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© 2016

A Compendium of Italian Economists at Oxbridge

Contributions to the Evolution of Economic Thinking

Book

Table of contents

  1. Front Matter
    Pages i-xii
  2. Mauro Baranzini, Amalia Mirante
    Pages 1-5
  3. Mauro Baranzini, Amalia Mirante
    Pages 7-70
  4. Mauro Baranzini, Amalia Mirante
    Pages 71-192
  5. Mauro Baranzini, Amalia Mirante
    Pages 207-208
  6. Back Matter
    Pages 209-288

About this book

Introduction

This study examines five decades of Italian economists who studied or researched at the Universities of Oxford and Cambridge between the years 1950 and 2000. Providing a detailed list of Italian economists associated with Hicks, Harrod, Bacharach, Flemming, Mirrlees, Sen and other distinguished dons, the authors examine eleven research lines, including the Sraffa and the neo-Ricardian school, the post-Keynesian school and the Stone’s and Goodwin’s schools. Baranzini and Mirante trace the influence of the schools in terms of 1) their fundamental role in the evolution of economic thought; 2) their promotion of four key controversies (on the measurement of technical progress, on capital theory, on income distribution and on the inter-generational transmission of wealth); 3) the counter-flow of Oxbridge scholars to academia in Italy, and 4) the invigoration of a third generation of Italian economists researching or teaching at Oxbridge today.

A must-read for all those interested in the way Italian and British research has shaped the study and teaching of economics.

Keywords

Income distribution Cambridge equation Post-Keynesian theory Wealth distribution Wealth accumulation Inter-generational transmission of wealth Overlapping generations Capital theory Technical progress Ricardian economics Structural change Input-output analysis Production theory General equlibrium models Bounded rationality Differential Rent Absolute Rent Multi-sectoral models Stone's input-output economics Lincei Academy Rome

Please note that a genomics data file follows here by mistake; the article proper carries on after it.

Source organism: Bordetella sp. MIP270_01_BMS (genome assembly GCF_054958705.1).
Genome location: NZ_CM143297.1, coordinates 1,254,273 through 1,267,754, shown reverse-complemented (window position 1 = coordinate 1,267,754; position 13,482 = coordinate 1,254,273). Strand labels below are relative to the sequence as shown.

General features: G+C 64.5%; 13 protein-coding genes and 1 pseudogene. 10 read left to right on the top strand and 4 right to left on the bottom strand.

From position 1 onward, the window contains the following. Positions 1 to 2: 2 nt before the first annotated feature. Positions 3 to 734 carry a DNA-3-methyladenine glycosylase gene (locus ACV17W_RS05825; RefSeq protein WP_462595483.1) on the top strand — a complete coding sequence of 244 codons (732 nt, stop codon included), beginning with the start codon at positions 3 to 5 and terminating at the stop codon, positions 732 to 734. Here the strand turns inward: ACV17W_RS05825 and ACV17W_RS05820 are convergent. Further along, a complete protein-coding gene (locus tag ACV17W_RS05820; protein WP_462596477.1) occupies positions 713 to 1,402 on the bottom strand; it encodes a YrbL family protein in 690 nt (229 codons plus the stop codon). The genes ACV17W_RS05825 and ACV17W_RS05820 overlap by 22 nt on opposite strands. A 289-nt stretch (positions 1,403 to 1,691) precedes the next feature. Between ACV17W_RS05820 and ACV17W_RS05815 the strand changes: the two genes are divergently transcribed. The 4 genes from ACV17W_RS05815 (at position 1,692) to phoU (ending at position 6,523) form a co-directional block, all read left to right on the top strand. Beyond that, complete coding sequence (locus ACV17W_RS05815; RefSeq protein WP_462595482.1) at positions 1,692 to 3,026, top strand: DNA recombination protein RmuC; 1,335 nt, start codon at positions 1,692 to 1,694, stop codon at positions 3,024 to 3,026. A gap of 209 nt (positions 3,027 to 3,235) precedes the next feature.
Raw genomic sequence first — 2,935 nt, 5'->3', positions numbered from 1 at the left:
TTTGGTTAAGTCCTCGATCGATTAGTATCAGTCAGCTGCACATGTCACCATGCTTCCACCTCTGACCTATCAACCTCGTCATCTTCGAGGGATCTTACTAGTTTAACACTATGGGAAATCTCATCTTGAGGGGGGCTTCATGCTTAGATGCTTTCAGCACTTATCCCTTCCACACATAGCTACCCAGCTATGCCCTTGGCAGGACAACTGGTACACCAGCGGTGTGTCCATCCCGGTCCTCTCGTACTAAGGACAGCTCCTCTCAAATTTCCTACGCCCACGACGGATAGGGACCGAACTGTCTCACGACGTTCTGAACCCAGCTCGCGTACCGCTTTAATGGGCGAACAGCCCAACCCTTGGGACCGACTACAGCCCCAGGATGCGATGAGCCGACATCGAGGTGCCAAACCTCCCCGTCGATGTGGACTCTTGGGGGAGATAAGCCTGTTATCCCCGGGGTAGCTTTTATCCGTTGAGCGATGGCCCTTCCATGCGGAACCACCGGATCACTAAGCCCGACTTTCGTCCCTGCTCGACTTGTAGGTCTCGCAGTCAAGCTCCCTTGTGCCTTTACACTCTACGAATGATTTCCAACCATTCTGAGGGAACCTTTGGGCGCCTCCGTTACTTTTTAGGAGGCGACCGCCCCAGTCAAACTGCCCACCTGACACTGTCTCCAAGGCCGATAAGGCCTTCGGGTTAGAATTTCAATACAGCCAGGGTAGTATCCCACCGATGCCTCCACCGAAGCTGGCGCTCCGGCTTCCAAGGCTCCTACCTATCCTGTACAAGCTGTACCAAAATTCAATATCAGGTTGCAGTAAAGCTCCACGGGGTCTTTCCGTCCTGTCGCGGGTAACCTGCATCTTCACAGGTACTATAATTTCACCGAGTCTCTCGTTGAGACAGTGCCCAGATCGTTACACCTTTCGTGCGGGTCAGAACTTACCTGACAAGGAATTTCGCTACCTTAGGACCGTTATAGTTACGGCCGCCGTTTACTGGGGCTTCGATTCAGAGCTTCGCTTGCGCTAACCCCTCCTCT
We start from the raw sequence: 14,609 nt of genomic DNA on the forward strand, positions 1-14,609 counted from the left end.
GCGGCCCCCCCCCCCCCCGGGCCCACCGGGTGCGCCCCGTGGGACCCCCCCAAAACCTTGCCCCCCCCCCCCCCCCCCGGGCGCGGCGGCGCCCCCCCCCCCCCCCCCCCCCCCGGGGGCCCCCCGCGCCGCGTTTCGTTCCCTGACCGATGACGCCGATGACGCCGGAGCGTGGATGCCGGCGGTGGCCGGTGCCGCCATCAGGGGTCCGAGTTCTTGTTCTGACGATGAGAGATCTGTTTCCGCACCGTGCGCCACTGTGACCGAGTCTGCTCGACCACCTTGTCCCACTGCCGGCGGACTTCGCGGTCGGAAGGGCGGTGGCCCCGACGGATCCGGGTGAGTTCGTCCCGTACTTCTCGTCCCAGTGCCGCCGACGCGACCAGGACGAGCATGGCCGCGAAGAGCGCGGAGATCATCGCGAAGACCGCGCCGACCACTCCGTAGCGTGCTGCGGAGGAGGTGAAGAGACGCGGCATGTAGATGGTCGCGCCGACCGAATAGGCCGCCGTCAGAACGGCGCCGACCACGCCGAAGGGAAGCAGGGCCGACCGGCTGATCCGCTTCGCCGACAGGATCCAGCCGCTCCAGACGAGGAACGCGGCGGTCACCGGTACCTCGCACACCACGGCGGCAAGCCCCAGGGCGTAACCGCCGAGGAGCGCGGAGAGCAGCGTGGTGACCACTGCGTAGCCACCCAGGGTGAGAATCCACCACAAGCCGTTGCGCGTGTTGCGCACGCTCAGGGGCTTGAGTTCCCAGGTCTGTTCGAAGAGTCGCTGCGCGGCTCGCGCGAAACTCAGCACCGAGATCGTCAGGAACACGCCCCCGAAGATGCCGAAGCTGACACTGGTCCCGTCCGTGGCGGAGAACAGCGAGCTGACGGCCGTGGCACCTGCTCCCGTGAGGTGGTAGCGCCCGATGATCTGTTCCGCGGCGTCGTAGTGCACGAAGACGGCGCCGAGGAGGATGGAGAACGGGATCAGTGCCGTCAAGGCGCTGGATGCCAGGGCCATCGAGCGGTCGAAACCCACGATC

Authors and affiliations

  1. 1.University of Lugano Switzerland, and Lincei AcademyRomeSwitzerland
  2. 2.SUPSIUniversity of LuganoLuganoSwitzerland

About the authors

Mauro Baranzini is Professor at the University of Lugano, Switzerland, which he helped to found in 1996. In 1971 he was awarded a Florey fellowship of The Queen’s College, Oxford, where from 1975 to 1984 he was Lecturer in Economics. He contributed widely to the Cambridge theory of income and wealth distribution.

Amalia Mirante is Lecturer in Economics at the University of Lugano, Switzerland and at the University of Applied Sciences and Arts of Southern Switzerland. She has published several papers on economic theory, and a textbook on macro-economics.

Bibliographic information

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Reviews

“It may well prove interesting not only for Italian economists who were, directly or indirectly, acquainted with one or another of the figures dealt with, but for all scholars seeking a better understanding of the contribution of Italian economists to some of the main theoretical strands of the second half of the 20th century. More in general, it has much to offer to readers interested in exploring the processes through which (economic) ideas can be generated.” (Eleonora Sanfilippo, History of Economic Ideas, Issue 3, 2017)